As a cheap option, maybe this Alba was always going to come under extra scrutiny. After just a glance at its overtly plastic exterior and a quick power-up, it's clear that, yes, you do usually get what you pay for.
That's not to say it's ugly. In fact, with its white and pale blue/grey exterior, it's kind of kitsch-looking and is not going to stick out. It's marketed as a travel radio and that's exactly how it behaves. Light with an easy-to-carry handle - and powered by the mains or from six (admittedly heavy) C size batteries in its hold - it's one for the rucksack or picnic hamper.
It's certainly not intended for the bedroom or even kitchen, because the sound, unfortunately, is woeful. While adequate for news or talk radio stations, one small speaker provides flat, bass-less music.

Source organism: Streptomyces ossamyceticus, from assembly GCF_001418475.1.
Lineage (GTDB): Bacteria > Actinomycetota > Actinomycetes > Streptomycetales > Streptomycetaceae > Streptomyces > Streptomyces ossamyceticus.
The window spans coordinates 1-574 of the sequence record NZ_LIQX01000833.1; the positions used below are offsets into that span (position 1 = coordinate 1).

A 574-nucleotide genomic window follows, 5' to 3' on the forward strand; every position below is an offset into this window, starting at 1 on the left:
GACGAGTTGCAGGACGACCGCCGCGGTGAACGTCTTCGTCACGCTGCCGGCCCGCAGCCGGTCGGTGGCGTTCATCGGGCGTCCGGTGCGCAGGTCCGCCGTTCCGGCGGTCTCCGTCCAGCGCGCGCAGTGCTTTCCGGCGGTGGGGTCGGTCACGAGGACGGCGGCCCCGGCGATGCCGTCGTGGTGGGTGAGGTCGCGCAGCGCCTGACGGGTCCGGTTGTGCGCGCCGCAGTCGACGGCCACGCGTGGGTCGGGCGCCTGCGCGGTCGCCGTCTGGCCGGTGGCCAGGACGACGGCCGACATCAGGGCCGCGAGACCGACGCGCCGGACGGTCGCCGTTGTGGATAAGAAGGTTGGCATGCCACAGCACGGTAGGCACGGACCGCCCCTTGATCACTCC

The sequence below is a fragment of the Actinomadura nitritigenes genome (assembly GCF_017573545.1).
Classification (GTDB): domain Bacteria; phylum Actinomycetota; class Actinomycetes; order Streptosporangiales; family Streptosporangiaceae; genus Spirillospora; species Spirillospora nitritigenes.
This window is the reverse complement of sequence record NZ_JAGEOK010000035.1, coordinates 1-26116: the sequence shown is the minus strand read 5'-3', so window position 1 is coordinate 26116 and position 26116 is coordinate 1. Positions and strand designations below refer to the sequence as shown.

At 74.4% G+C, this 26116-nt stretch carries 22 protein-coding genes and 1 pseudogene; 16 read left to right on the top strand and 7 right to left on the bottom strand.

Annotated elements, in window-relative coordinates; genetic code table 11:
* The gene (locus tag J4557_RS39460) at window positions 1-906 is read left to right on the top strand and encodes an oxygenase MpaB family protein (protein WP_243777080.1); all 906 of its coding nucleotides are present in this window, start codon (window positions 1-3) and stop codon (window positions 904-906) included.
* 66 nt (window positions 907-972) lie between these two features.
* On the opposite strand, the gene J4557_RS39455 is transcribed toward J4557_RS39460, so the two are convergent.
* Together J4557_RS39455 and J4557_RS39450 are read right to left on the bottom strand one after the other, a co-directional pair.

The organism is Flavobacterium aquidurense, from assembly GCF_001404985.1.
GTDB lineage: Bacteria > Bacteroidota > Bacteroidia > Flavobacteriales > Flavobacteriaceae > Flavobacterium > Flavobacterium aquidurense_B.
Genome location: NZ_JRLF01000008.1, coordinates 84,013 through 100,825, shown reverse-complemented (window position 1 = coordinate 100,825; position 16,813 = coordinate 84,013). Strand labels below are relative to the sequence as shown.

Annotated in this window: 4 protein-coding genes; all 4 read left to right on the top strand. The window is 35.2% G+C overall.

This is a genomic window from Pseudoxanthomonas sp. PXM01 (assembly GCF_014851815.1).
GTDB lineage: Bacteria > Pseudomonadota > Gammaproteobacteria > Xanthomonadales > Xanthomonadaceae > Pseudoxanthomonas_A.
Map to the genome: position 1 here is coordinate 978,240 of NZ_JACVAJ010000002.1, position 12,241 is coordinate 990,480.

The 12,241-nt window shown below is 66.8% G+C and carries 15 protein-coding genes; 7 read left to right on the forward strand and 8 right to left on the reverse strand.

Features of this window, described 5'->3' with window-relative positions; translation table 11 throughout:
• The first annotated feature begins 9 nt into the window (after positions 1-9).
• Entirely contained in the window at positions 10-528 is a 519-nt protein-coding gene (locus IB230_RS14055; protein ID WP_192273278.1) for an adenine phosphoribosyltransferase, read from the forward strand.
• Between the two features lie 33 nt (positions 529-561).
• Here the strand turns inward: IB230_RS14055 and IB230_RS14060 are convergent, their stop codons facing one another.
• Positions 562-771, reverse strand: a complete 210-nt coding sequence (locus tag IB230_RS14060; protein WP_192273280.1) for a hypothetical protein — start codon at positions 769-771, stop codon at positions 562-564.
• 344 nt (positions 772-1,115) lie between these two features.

And there's worse to come. The controls are cluttered, confusing and difficult to operate. For instance, simply pushing the Volume Up button involves gripping the entire unit, so use in a kitchen where grubby or wet hands are the norm, could be frustrating.
Similarly, the 10-station presets are divided between only five double-use buttons for extra confusion, and smudging occurs as the Dynamic Label Segment (DLS) information - such as 'now playing' or news headlines transmitted with the DAB signal - rolls across the garishly blue LCD.
Equipped with a headphone socket, a stereo line input on the rear suggests that this Alba, just like the Pure Evoke-1 model also reviewed in this test, could prove a useful (and in the Alba's case, much cheaper) DAB radio solution for a permanent hi-fi set-up. Used on its own, however, there's little to recommend about this model.
The affordability does bring some much-needed brownie points to this sturdy, easily transportable DAB unit, but it's not enough to save it from a poor overall score. Kitchen or bedroom dwellers will do better by spending a touch more, and travellers should look into properly portable DAB devices.